Hugh Grant was offered a whopping amount to star on ‘Two and a Half Men’ but he rejected the offer. What could be the reason behind it?
‘Two and a Half Men‘ released in 2003 and opened with bombastic reviews, quickly becoming one of the most-watched sitcoms of the 2000s. But the glory days of the sitcom didn’t last very long and, season by season, the reviews became less kind. By the 8th season, the audience had had enough, after Charlie Sheen left the show. But despite most critics plainly rejecting the sitcom, its loyal fan-base was reason enough for the makers to stretch it until the 12th season, and the show ended its long run with the 262nd episode which was aired in February 2015. But in the day and time when even a “universally acclaimed” sitcom like ‘FRIENDS’ ended its run after 10 seasons, what made ‘Two and a Half Men’ go on?
- ‘Two and a Half Men’ review
- Why the show-runners approached Hugh Grant for the show
- Why did Hugh Grant turn down an offer to star in ‘Two and a Half Men’
‘Two and a Half Men’ began with Charlie Sheen and Jon Cryer portraying the Harper brothers, Charlie and Alan respectively. Charlie is a rich advertisement jingle writer and Alan works as a chiropractor. Following a bitter divorce, Alan enters Charlie’s house, along with his young son Jake. The series mostly revolves around the antics of these three, along with many other characters such as Charlie’s sharp-tongued maid and Alan’s former wife. Leading a hedonistic lifestyle, Charlie is a materialistic man who indulges in a lot of sexual relationships and bullies his brother and his nephew.
The show was known initially for the crass misogynistic comedy, double-meaning dialogues, and some suggestive scenes. Needless to say, the series found a huge base of audience among the young adults and the series, over time, became an international hit. While the critics also admitted that the comedy was un-tasteful and crass at times, the show did have some genuinely funny moments, which kept the show afloat, and Charlie Sheen!
Why was Charlie Sheen fired from the show?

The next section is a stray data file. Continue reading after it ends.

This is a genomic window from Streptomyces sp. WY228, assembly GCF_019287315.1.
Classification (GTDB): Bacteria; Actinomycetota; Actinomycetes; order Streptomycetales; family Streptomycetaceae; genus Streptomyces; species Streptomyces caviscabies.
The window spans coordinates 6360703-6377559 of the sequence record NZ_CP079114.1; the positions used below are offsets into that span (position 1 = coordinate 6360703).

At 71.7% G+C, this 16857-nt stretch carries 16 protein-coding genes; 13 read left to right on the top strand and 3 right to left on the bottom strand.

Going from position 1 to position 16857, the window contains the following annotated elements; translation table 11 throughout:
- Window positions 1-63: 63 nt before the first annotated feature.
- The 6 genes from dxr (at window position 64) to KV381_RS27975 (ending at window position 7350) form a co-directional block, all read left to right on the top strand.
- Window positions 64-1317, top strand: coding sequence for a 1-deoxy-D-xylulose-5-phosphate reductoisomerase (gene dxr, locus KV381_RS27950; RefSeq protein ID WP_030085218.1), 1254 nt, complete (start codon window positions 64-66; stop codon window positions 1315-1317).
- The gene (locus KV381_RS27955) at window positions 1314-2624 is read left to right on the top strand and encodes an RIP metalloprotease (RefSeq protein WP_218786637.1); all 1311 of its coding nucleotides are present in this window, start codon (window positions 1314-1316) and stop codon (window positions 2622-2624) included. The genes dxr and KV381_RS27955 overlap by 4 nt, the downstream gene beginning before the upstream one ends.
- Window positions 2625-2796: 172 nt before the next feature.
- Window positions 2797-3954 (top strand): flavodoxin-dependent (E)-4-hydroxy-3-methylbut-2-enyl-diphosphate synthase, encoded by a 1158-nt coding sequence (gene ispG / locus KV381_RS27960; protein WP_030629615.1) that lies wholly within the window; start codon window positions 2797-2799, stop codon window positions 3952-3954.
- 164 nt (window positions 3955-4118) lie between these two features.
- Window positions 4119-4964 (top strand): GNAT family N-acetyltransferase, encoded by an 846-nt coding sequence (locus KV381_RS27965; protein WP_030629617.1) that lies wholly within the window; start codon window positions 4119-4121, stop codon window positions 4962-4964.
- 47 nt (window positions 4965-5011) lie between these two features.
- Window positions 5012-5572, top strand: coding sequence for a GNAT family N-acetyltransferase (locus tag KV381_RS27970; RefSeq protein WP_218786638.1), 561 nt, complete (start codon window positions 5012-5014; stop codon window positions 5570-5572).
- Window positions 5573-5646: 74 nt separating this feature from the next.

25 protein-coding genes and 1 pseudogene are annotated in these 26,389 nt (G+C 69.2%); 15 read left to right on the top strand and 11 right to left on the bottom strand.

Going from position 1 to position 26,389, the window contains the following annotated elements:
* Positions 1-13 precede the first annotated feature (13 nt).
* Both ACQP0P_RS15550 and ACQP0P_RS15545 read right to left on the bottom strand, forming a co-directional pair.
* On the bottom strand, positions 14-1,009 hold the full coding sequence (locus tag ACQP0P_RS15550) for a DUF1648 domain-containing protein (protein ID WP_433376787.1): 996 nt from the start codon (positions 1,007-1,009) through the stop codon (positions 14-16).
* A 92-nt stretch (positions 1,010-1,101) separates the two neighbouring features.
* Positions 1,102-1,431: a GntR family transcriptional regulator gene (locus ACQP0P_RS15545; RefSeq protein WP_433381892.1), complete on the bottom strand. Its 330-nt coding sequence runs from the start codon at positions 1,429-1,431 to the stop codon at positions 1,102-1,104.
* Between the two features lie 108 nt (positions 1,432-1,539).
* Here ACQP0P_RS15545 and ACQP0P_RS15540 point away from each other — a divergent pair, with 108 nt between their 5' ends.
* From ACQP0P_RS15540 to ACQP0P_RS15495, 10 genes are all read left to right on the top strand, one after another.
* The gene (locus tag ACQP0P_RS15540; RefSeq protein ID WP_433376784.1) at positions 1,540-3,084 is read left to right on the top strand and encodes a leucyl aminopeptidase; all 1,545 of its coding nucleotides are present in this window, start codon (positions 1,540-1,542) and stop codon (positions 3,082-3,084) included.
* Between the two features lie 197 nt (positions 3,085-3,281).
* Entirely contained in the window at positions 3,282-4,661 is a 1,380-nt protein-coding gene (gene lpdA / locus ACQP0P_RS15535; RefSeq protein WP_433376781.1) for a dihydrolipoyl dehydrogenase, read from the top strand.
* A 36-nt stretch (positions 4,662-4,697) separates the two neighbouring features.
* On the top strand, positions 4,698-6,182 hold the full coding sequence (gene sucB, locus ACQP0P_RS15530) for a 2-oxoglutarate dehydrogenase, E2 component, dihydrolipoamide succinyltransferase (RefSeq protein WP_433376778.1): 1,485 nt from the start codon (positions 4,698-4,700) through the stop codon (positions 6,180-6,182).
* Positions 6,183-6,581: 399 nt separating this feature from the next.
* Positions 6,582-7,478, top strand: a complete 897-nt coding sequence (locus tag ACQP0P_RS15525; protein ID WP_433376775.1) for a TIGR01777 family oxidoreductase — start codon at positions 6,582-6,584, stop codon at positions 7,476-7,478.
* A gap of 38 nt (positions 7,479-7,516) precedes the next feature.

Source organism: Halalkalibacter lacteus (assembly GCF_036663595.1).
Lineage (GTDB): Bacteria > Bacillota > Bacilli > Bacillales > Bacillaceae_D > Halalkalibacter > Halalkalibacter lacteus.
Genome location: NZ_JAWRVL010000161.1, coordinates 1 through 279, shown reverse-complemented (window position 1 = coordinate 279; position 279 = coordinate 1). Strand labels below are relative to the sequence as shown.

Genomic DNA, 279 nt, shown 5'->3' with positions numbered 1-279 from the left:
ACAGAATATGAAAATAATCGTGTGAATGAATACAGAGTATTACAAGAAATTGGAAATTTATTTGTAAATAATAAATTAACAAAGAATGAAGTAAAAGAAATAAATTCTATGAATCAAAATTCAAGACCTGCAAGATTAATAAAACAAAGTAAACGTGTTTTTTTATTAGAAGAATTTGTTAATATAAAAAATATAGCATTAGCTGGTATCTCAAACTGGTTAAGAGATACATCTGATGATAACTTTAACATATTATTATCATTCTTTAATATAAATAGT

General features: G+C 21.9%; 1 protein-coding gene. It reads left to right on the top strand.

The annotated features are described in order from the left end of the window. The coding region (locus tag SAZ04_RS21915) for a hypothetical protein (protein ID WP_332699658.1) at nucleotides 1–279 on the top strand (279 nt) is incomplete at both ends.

Charlie Sheen’s performance as Charlie Harper was the biggest selling point of the sitcom. But Charlie’s off-camera life was not as good as it was in the show. He had become hooked to drugs and was increasingly becoming a problematic man to handle as it required discipline from the actors’ part to meet the production deadlines. Charlie went on records and bad-mouthed Chuck Lorre, the creator of the show. The producers had enough and Charlie was officially let go from the show after the 8th season of ‘Two and a Half Men’, and thus the show’s glory days ended.
From the 9th season onwards, Ashton Kutcher was brought in to fill in Charlie’s shoes, with a specific new character written for him, but the enthusiasm with which his arrival as a cast-member was announced, died down when the response poured in, which led the show’s ratings to embark on a downward decline.
Could Hugh Grant have saved ‘Two and a Half Men’?
A few years later, it was revealed that Hugh Grant was the star the makers at CBS banked on to replace Charlie as the show’s main attraction, to play Walden Schmidt, the role which eventually went to Ashton. In a 2016 interview given to ‘The Howard Stern Show’, Hugh claimed that while he loved watching the series, he was offered the new role without a script. He did not know what character he was being offered to play and what importance the role will hold. He had to turn down the offer.
And wait until you hear how much was he offered per episode!
1 million dollars per episode!
Yes, you heard that right. The makers were desperate to keep the fans glued to the show and offering Hugh $1 million was an attempt to keep the show afloat. But Hugh’s artistic integrity had the last laugh and he turned down the offer to star in ‘Two and a Half Men’. When he was later asked whether he regretted rejecting the show, he denied that.
The show completed 12 seasons and seemed overstretched towards the final few seasons. They had to bring Charlie’s character back into the final season, to redeem the show’s lost glory to some extent. But by then it was too late.
Tell us in comments whether you think the show’s fate would have been different if Hugh Grant had decided to associate himself with the sitcom. Or the writing turning stale was the actual reason behind the show’s declining popularity in the later seasons!